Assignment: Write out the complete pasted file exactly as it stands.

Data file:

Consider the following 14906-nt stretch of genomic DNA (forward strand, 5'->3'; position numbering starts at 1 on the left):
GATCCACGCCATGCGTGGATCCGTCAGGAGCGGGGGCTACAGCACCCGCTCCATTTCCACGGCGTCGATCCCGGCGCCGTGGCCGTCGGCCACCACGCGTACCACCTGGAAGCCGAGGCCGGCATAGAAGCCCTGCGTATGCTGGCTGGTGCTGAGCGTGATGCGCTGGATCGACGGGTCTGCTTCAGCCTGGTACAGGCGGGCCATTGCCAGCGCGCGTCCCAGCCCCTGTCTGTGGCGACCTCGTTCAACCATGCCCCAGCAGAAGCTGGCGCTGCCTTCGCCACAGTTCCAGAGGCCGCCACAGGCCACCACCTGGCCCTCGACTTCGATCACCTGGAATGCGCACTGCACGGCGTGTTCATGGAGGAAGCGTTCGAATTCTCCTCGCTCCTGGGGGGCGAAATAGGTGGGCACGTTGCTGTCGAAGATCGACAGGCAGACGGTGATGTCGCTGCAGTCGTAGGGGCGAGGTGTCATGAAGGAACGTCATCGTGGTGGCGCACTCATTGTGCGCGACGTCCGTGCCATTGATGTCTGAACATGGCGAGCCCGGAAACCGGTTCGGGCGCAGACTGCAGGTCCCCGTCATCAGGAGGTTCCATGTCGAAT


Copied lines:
Consider the following 14906-nt stretch of genomic DNA (forward strand, 5'->3'; position numbering starts at 1 on the left):
GATCCACGCCATGCGTGGATCCGTCAGGAGCGGGGGCTACAGCACCCGCTCCATTTCCACGGCGTCGATCCCGGCGCCGTGGCCGTCGGCCACCACGCGTACCACCTGGAAGCCGAGGCCGGCATAGAAGCCCTGCGTATGCTGGCTGGTGCTGAGCGTGATGCGCTGGATCGACGGGTCTGCTTCAGCCTGGTACAGGCGGGCCATTGCCAGCGCGCGTCCCAGCCCCTGTCTGTGGCGACCTCGTTCAACCATGCCCCAGCAGAAGCTGGCGCTGCCTTCGCCACAGTTCCAGAGGCCGCCACAGGCCACCACCTGGCCCTCGACTTCGATCACCTGGAATGCGCACTGCACGGCGTGTTCATGGAGGAAGCGTTCGAATTCTCCTCGCTCCTGGGGGGCGAAATAGGTGGGCACGTTGCTGTCGAAGATCGACAGGCAGACGGTGATGTCGCTGCAGTCGTAGGGGCGAGGTGTCATGAAGGAACGTCATCGTGGTGGCGCACTCATTGTGCGCGACGTCCGTGCCATTGATGTCTGAACATGGCGAGCCCGGAAACCGGTTCGGGCGCAGACTGCAGGTCCCCGTCATCAGGAGGTTCCATGTCGAAT